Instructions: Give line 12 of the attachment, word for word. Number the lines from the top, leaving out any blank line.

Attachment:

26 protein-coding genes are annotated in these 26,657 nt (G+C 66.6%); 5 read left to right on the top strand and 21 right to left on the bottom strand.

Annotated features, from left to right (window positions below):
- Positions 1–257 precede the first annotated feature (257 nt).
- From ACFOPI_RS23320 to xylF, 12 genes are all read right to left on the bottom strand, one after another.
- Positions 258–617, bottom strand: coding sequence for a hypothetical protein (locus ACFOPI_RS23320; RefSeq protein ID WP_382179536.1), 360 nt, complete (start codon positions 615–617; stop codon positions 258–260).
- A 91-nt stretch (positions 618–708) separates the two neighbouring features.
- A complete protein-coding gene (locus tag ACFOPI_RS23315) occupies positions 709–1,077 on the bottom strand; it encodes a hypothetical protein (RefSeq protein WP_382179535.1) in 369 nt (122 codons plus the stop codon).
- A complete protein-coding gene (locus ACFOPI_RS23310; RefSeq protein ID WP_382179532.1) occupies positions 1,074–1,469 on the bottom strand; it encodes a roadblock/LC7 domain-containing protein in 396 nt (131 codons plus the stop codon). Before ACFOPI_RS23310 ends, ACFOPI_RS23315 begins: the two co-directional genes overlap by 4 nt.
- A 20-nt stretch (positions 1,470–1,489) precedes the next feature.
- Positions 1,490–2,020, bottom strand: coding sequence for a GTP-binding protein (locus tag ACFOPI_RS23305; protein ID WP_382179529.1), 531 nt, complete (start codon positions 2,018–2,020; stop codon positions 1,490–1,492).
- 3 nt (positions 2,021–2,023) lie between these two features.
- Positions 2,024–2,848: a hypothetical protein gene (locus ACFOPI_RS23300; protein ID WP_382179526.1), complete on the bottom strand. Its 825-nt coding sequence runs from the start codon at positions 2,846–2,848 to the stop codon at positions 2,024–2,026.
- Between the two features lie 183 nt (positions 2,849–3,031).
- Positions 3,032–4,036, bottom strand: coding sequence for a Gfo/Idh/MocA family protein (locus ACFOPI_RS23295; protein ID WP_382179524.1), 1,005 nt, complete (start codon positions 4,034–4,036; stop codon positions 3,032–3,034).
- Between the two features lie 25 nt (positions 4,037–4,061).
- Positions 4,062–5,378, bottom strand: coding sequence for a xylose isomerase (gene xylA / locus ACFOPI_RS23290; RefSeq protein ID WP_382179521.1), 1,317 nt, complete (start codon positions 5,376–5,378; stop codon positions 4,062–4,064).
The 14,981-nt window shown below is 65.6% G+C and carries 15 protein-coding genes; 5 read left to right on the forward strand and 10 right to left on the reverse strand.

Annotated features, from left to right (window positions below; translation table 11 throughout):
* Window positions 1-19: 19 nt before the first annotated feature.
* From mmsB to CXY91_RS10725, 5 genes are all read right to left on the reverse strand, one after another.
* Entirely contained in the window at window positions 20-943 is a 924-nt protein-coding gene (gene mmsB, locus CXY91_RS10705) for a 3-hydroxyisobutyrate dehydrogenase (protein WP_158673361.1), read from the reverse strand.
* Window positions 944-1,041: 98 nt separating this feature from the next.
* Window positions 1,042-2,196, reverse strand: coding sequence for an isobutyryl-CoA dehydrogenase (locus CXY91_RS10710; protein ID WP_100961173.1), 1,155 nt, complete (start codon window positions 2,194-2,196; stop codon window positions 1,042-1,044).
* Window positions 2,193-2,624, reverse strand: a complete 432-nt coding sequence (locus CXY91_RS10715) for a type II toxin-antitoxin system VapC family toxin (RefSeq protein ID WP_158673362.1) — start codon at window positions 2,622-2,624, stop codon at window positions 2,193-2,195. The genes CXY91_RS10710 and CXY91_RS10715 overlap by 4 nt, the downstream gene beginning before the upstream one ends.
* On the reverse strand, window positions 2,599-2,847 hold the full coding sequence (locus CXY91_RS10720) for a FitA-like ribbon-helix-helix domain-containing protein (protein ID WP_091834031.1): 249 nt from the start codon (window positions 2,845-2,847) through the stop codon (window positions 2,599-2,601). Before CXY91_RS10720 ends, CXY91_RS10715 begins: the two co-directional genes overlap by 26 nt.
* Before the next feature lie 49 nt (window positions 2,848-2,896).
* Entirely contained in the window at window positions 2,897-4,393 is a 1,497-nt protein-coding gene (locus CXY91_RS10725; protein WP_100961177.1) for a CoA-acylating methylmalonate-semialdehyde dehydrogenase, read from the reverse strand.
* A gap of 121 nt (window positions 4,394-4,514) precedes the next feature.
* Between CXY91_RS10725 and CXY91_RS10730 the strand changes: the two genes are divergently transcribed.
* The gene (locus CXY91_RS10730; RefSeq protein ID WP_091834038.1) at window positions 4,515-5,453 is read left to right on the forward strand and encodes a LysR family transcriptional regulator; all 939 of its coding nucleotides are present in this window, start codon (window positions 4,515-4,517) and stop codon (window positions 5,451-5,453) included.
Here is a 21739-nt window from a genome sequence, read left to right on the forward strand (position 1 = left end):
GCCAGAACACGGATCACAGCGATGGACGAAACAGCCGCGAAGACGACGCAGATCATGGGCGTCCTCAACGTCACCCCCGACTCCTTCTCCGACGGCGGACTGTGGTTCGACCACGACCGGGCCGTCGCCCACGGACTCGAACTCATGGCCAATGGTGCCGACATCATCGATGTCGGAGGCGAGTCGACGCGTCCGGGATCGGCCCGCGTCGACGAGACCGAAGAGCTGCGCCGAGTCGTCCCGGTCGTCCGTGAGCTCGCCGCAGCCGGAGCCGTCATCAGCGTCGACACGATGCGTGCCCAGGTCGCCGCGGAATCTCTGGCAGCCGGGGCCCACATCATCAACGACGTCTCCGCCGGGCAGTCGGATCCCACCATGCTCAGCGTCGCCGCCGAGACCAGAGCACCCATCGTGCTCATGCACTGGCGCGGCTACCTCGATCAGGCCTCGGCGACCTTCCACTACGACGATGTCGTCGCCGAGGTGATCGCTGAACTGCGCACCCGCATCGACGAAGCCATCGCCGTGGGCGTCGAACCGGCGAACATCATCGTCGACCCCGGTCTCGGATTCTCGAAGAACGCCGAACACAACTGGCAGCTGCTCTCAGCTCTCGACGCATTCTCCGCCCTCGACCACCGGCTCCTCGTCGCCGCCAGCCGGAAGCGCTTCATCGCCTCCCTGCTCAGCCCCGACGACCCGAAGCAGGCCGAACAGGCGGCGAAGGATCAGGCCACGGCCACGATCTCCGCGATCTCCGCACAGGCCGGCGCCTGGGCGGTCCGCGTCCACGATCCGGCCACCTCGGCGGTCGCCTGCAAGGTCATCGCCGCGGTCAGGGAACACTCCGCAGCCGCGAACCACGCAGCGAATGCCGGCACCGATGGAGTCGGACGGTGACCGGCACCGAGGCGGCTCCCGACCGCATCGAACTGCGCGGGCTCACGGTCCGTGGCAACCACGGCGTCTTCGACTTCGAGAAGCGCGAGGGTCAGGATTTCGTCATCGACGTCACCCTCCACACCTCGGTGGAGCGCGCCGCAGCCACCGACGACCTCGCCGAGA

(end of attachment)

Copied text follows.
- Positions 2,024–2,848: a hypothetical protein gene (locus ACFOPI_RS23300; protein ID WP_382179526.1), complete on the bottom strand. Its 825-nt coding sequence runs from the start codon at positions 2,846–2,848 to the stop codon at positions 2,024–2,026.